The People should have their Say First and Foremost
Paul Bérenger was looking for an opportunity to exit the alliance he entered into with the MSM barely three months ago. It would appear that the clumsy MSM member Shawkatally Soodhun and his colleague Maya Hanoomanjee from the same party gave him the golden pretext to put the latest coalition on hold.
He states having gone into “a mode of reflexion” over a period of two weeks about the alliance and has, in the same breath, conceded that his party’s deputy leader has been in conversation with Labour about “electoral reform” and the idea of a second Republic, with his consent. At the end of the day, the only thing he appears to have achieved at this juncture is to cause SAJ to vacate State House.
This turn of events was not unforeseeable. It seems that SAJ stepped down from the presidency in March to become the leader of the newly formed MMM-MSM alliance on certain understandings. The understandings were that SAJ would successfully destabilize the Labour government by inducing the defection of some of its members. This did not happen. It was also expected that the new political force would mobilize a large enough crowd for its 1st May rally to regain sufficient dynamics of its own and successfully challenge the government towards a re-composition of the power structure. The rally turned out to be a damp squib in this regard. Bérenger was therefore unimpressed by his newly acquired partner on both counts. He therefore played the game of going into “a mode of reflexion”.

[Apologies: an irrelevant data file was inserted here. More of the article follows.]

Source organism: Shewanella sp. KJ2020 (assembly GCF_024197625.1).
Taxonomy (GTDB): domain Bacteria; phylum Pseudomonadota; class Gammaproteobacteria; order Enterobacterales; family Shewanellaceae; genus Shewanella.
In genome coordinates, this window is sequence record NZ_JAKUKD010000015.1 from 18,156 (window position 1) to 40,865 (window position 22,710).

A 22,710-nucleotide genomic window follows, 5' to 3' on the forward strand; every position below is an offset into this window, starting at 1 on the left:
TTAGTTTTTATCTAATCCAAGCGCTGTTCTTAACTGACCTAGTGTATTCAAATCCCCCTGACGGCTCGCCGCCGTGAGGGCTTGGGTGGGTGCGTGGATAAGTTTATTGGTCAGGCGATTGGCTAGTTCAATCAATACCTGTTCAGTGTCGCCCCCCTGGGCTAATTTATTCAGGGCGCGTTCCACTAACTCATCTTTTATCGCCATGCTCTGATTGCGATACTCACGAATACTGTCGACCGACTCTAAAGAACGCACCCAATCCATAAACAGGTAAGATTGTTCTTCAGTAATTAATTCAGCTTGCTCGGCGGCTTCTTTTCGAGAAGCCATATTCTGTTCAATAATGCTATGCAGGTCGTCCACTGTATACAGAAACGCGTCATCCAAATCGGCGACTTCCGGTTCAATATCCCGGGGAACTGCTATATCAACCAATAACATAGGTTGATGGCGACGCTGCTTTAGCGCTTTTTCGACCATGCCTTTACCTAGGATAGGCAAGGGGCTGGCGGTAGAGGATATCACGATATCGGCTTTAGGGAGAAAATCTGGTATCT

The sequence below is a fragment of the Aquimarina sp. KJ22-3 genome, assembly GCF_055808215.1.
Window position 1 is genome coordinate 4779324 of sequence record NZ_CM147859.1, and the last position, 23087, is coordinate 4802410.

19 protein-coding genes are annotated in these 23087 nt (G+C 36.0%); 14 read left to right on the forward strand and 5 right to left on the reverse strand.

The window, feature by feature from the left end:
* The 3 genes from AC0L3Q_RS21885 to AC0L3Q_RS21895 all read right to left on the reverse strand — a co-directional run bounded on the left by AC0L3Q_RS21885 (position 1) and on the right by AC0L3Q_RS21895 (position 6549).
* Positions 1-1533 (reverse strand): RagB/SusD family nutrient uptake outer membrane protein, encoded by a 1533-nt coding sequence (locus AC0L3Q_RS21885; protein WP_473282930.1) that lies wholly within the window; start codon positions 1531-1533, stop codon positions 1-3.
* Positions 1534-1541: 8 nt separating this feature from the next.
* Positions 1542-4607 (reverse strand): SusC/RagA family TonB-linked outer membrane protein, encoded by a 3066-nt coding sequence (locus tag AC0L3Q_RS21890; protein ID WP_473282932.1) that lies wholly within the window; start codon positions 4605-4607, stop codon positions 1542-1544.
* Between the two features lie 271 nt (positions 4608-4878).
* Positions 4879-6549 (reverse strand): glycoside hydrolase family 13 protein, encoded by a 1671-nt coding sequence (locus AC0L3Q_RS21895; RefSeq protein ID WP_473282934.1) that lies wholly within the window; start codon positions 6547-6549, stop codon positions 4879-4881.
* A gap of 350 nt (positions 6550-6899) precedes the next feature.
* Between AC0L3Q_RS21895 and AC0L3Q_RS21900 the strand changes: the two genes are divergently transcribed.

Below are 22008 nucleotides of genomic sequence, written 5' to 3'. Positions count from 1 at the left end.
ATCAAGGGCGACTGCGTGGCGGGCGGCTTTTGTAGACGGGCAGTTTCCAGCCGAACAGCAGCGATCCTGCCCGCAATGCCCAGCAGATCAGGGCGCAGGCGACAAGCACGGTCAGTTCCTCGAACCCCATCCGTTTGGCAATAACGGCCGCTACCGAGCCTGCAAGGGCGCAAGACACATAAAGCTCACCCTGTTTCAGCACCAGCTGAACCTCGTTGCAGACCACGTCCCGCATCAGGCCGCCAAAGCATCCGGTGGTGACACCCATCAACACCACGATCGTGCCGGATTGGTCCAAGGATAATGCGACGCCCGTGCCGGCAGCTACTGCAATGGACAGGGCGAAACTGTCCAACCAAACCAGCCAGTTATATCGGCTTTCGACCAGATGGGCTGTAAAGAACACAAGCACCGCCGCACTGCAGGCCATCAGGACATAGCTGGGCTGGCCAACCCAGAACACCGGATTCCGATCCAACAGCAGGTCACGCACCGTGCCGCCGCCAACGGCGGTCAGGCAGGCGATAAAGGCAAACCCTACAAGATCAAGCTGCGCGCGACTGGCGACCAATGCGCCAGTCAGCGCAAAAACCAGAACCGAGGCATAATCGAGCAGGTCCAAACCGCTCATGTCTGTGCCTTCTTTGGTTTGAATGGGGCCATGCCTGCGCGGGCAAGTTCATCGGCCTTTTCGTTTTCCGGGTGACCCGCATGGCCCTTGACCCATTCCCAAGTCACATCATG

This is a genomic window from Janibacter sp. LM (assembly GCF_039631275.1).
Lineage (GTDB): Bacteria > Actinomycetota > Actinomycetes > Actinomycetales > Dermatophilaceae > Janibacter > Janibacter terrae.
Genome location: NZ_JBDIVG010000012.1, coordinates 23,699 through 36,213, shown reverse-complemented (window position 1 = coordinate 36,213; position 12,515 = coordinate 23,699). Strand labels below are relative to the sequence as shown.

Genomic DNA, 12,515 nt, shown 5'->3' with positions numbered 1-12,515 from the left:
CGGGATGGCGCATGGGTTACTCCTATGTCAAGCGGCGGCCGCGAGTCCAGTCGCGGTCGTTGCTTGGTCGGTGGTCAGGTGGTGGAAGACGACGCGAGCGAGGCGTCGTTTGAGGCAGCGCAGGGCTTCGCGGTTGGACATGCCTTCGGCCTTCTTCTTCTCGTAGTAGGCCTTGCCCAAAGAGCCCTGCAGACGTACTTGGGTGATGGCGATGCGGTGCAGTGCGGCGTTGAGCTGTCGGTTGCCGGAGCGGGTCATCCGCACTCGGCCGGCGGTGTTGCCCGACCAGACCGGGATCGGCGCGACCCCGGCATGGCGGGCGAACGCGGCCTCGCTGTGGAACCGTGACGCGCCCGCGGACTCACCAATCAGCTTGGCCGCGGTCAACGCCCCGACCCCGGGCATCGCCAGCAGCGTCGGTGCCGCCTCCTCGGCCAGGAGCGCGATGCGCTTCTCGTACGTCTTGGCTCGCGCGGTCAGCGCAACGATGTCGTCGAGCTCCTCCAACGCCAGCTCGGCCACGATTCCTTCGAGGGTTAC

Out of this apparent failure to bring the MMM-MSM alliance to change the political landscape, within this brief span of time, a new chapter has suddenly emerged in the public. It emanates largely from the quarters of the MMM, as if public sentiment was being subtly gauged as to the acceptability or otherwise of new political arrangements being evoked after the likely breakup of the virtual MMM-MSM alliance.
A lot of half statements have been coming out in public recently in the wake of this potential breakup, largely from the MMM leader. He has stated having reached uniformity of views between the MMM and Labour, regarding an “electoral reform” process. This reform apparently embraces a dose of proportional representation (PR), maintenance of the First Past the Post system and a diluted version of the Best Loser System currently in place. It seems that the two parties also agree on a floor threshold of 7.5% of total votes cast for a political party’s eligibility to have representation in Parliament under the PR system.
Another chapter has surreptitiously crept into the debate. It concerns what has been termed as the “Second Republic”, the first one having been established in the form we know it today as from 1992. In other words, the two parties in discussion (Labour and MMM) have been contemplating a re-definition of the powers of the President and the Prime Minister under the proposed new construct. It would appear from what has filtered down that they are contemplating a President having executive powers, notably having the power to go for the dissolution of the Assembly and keeping certain key parastatal bodies and public departments exclusively under the President’s control rather than under the Prime Minister’s. The President would also preside over specific Cabinet meetings in lieu of the Prime Minister. Thus, certain portfolios would remain vested in the President and not in the Prime Minister.